In March 1928, Christine Collins (Angelina Jolie) was called into work unexpectedly and was forced to leave behind her 9-year-old son, Walter, promising to make it up to him tomorrow. She leaves, telling him that a neighbour will come round to check on the house shortly.
Upon her return she is shocked to find him gone and reports the matter to the police. A few months later a boy resembling Walter is returned to her but she refuses to believe it is Walter despite the police willingness to proclaim the case closed. Christine's constant protestations led to her being committed to a psychiatric ward for examination until, 5 days later, the truth was revealed by local minister Rev. Gustav Briegleb (John Malkovich) and Christine was freed.
Meanwhile, an investigation into a series of gruesome murders on children is under way and the LAPD spot another chance to cover up the story claiming that Walter was there. Despite the attempted cover-ups, the chief of police stands trial.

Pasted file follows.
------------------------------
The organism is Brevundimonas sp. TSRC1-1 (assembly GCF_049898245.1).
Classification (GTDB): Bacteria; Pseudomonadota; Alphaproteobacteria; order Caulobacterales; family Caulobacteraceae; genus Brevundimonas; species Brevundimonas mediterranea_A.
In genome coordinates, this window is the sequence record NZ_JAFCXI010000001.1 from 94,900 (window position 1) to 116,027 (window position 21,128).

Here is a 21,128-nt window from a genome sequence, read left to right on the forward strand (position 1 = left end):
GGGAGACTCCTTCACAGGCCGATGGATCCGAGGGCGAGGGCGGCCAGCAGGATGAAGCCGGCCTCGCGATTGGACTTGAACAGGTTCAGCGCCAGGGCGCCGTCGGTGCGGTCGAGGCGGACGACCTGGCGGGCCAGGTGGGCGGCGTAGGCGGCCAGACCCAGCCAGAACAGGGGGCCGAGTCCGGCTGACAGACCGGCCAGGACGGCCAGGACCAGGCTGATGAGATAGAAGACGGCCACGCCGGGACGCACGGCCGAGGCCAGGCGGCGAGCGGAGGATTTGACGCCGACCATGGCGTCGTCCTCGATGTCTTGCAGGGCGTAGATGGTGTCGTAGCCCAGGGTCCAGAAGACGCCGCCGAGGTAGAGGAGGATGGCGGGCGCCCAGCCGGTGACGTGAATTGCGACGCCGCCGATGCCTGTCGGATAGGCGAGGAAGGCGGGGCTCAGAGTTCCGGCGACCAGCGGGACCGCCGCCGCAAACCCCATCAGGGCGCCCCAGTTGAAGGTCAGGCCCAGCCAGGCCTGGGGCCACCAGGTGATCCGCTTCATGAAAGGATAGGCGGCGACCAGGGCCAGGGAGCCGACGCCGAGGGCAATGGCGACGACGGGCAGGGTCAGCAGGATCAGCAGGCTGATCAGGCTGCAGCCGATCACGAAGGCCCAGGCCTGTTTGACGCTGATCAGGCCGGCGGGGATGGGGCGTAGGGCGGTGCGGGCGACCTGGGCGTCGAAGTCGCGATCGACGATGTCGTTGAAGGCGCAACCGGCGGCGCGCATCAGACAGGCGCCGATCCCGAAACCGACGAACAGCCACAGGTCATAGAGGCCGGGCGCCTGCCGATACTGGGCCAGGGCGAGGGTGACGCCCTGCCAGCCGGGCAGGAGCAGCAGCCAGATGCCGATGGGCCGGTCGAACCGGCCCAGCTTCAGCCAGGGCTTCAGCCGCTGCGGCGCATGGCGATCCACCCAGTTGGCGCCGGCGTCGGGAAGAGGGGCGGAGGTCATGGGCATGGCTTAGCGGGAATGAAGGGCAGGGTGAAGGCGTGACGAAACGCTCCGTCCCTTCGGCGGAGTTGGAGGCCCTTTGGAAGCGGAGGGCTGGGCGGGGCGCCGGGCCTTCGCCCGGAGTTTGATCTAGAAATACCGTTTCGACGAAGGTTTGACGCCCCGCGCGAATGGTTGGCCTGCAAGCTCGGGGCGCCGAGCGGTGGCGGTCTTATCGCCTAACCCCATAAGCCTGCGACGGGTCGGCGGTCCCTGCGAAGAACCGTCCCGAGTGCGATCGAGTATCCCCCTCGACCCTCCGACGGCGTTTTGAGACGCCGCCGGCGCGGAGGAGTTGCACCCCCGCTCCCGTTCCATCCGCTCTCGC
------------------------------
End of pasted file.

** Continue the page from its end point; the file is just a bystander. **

Angelina Jolie deserves her plaudits as the lead that made the story come to life once more. The anguish of Christine is conveyed both expertly and subtly by Jolie's voice and movements. She is well backed up by both Malkovich and Colm Feore as the chief of police.
Clint Eastwood, directing, shows that he is more than just a one trick pony with his previous Westerns and uses some of his knowledge of the wild west by creating a set that is utterly convincing for the era - from the actor's clothing to the grand steam train.
All-in-all a fantastic film of pure emotion.